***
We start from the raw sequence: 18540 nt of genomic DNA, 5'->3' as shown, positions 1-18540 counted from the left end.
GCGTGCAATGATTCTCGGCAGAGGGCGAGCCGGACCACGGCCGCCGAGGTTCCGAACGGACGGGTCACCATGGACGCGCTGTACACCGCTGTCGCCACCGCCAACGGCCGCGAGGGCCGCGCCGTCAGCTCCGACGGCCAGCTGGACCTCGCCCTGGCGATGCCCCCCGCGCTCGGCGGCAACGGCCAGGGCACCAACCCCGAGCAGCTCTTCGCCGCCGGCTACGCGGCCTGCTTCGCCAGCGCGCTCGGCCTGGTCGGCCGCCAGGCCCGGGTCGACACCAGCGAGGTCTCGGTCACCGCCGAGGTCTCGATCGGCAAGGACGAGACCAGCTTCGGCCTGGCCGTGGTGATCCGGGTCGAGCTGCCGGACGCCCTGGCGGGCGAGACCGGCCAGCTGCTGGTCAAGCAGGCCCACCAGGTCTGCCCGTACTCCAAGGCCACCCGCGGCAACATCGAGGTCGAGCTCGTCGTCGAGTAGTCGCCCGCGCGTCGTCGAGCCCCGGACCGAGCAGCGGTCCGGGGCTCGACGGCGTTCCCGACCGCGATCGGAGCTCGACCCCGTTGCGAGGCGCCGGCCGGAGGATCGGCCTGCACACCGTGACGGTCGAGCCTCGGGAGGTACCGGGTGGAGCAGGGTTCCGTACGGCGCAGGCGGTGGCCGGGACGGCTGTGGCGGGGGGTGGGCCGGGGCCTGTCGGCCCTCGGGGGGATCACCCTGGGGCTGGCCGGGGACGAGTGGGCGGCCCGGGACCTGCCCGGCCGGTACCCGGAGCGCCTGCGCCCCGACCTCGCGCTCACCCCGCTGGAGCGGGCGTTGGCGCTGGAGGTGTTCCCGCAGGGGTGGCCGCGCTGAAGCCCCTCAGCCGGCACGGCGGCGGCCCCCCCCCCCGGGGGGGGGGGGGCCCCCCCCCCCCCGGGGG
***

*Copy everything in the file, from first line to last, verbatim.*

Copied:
We start from the raw sequence: 18540 nt of genomic DNA, 5'->3' as shown, positions 1-18540 counted from the left end.
GCGTGCAATGATTCTCGGCAGAGGGCGAGCCGGACCACGGCCGCCGAGGTTCCGAACGGACGGGTCACCATGGACGCGCTGTACACCGCTGTCGCCACCGCCAACGGCCGCGAGGGCCGCGCCGTCAGCTCCGACGGCCAGCTGGACCTCGCCCTGGCGATGCCCCCCGCGCTCGGCGGCAACGGCCAGGGCACCAACCCCGAGCAGCTCTTCGCCGCCGGCTACGCGGCCTGCTTCGCCAGCGCGCTCGGCCTGGTCGGCCGCCAGGCCCGGGTCGACACCAGCGAGGTCTCGGTCACCGCCGAGGTCTCGATCGGCAAGGACGAGACCAGCTTCGGCCTGGCCGTGGTGATCCGGGTCGAGCTGCCGGACGCCCTGGCGGGCGAGACCGGCCAGCTGCTGGTCAAGCAGGCCCACCAGGTCTGCCCGTACTCCAAGGCCACCCGCGGCAACATCGAGGTCGAGCTCGTCGTCGAGTAGTCGCCCGCGCGTCGTCGAGCCCCGGACCGAGCAGCGGTCCGGGGCTCGACGGCGTTCCCGACCGCGATCGGAGCTCGACCCCGTTGCGAGGCGCCGGCCGGAGGATCGGCCTGCACACCGTGACGGTCGAGCCTCGGGAGGTACCGGGTGGAGCAGGGTTCCGTACGGCGCAGGCGGTGGCCGGGACGGCTGTGGCGGGGGGTGGGCCGGGGCCTGTCGGCCCTCGGGGGGATCACCCTGGGGCTGGCCGGGGACGAGTGGGCGGCCCGGGACCTGCCCGGCCGGTACCCGGAGCGCCTGCGCCCCGACCTCGCGCTCACCCCGCTGGAGCGGGCGTTGGCGCTGGAGGTGTTCCCGCAGGGGTGGCCGCGCTGAAGCCCCTCAGCCGGCACGGCGGCGGCCCCCCCCCCCGGGGGGGGGGGGGCCCCCCCCCCCCCGGGGG